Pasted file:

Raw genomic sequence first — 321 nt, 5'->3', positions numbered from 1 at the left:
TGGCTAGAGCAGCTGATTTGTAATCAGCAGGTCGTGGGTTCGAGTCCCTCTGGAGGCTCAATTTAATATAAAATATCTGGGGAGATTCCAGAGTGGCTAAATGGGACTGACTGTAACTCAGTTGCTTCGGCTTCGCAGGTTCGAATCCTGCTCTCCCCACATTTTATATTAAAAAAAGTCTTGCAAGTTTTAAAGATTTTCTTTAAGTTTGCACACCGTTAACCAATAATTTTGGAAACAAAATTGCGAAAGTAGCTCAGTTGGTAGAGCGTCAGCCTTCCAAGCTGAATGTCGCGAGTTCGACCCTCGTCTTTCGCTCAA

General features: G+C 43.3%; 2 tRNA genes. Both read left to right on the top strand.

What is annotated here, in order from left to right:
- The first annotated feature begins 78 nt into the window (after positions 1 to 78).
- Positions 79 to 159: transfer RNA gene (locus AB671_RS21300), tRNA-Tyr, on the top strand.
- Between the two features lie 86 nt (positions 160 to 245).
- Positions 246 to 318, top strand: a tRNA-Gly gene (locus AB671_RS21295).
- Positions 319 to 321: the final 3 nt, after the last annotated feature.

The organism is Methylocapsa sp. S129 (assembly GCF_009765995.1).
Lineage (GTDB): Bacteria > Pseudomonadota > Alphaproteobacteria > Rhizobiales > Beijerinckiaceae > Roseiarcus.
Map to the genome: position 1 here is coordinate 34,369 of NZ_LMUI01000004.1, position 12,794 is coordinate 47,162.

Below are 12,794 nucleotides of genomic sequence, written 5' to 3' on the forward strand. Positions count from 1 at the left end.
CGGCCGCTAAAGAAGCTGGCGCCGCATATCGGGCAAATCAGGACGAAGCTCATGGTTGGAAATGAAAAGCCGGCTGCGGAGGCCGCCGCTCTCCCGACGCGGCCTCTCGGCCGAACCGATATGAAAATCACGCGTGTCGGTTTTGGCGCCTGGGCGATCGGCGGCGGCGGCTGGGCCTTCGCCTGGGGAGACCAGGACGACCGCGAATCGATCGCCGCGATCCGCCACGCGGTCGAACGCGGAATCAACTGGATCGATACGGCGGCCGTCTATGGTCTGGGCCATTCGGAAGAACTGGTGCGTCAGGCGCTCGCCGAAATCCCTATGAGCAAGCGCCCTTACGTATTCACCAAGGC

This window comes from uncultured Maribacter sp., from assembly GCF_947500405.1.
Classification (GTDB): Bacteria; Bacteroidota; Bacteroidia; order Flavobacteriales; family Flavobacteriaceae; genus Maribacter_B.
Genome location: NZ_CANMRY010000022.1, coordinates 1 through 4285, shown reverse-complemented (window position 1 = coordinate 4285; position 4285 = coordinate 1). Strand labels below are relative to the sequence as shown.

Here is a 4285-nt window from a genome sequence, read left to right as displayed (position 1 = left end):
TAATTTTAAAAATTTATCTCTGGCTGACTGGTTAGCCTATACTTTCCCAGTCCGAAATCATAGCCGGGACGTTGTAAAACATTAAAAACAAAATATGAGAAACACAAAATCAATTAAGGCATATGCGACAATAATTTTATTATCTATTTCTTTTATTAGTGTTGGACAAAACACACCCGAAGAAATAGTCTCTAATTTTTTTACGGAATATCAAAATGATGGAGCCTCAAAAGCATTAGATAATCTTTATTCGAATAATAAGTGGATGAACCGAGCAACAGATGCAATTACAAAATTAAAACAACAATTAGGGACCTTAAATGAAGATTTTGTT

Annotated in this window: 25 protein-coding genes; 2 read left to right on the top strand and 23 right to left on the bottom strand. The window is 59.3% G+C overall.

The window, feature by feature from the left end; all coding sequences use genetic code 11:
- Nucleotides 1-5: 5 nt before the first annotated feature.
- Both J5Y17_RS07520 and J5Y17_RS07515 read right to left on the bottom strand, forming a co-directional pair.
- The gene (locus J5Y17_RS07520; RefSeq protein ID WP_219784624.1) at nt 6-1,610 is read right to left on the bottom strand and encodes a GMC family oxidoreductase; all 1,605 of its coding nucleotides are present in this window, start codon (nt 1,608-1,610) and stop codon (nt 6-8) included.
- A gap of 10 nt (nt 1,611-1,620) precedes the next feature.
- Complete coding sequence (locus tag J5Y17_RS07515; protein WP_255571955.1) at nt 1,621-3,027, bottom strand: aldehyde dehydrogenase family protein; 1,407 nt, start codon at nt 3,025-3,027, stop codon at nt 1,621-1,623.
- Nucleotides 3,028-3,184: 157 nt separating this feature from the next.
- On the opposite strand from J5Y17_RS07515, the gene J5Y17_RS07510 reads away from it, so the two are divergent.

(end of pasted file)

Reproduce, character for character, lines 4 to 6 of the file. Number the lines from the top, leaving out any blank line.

What is annotated here, in order from left to right:
- The first annotated feature begins 78 nt into the window (after positions 1 to 78).
- Positions 79 to 159: transfer RNA gene (locus AB671_RS21300), tRNA-Tyr, on the top strand.